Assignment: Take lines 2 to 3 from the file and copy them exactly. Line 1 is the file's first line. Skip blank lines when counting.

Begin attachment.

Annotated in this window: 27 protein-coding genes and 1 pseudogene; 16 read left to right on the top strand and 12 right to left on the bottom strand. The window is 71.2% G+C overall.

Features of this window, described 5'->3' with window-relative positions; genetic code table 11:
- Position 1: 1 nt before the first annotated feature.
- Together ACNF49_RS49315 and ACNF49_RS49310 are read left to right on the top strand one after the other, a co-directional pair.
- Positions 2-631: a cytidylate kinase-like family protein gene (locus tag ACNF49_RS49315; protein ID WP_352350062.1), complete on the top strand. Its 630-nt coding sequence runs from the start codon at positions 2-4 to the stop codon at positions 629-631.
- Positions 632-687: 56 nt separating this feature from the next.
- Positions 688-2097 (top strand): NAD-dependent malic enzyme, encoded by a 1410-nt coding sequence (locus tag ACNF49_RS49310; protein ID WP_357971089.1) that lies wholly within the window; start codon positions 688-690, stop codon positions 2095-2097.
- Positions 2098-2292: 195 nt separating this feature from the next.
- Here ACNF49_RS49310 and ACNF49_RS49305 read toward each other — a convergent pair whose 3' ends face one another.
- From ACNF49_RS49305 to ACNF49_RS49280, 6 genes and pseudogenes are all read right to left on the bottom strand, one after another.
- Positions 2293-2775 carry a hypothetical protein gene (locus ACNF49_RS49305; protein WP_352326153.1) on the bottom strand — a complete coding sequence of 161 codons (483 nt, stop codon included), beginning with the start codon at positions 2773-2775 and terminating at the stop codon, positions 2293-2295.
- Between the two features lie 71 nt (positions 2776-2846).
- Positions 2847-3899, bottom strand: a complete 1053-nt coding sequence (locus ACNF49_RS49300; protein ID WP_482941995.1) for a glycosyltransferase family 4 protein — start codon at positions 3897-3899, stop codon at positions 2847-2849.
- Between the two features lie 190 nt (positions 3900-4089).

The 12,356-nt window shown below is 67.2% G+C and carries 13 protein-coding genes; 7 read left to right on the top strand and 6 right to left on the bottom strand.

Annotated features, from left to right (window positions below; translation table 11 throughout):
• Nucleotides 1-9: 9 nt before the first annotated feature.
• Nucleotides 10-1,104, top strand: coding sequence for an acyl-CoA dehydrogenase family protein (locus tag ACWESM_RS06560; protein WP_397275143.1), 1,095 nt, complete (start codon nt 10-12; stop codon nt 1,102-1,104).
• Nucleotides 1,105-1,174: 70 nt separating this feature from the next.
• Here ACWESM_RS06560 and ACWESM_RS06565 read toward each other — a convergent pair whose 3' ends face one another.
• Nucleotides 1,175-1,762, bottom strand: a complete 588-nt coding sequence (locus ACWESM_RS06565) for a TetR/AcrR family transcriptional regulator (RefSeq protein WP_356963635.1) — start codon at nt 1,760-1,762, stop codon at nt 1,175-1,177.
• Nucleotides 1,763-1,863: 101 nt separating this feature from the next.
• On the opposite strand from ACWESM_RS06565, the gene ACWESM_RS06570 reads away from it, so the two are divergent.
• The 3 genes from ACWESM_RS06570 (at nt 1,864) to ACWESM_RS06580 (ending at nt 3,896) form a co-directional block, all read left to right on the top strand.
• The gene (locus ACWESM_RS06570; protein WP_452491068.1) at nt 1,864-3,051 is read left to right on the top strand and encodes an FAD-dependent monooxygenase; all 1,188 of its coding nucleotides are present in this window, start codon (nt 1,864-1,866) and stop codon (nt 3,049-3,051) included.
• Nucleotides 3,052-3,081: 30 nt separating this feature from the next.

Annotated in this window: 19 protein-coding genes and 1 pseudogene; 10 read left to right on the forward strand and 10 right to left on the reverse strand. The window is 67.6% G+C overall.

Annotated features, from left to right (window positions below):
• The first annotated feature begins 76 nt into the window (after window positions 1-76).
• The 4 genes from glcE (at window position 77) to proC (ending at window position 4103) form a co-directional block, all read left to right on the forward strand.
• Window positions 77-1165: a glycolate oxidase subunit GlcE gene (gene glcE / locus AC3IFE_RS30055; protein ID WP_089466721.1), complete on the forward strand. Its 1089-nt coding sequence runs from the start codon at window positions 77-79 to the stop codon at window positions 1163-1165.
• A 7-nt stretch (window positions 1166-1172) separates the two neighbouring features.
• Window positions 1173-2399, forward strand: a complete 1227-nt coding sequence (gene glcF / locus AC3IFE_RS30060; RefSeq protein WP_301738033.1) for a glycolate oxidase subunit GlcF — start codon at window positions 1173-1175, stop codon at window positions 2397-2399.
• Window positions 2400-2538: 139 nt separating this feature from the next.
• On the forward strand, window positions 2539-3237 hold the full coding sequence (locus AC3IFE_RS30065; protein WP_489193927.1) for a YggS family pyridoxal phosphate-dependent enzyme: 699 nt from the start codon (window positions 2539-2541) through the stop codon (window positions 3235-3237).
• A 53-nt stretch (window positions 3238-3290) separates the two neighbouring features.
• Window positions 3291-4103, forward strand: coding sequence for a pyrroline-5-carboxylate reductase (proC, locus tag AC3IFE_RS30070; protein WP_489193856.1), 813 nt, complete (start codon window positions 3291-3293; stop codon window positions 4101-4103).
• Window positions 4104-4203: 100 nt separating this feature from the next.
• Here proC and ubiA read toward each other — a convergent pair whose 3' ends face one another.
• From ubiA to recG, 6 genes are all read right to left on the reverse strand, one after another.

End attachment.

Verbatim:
Features of this window, described 5'->3' with window-relative positions; genetic code table 11:
- Position 1: 1 nt before the first annotated feature.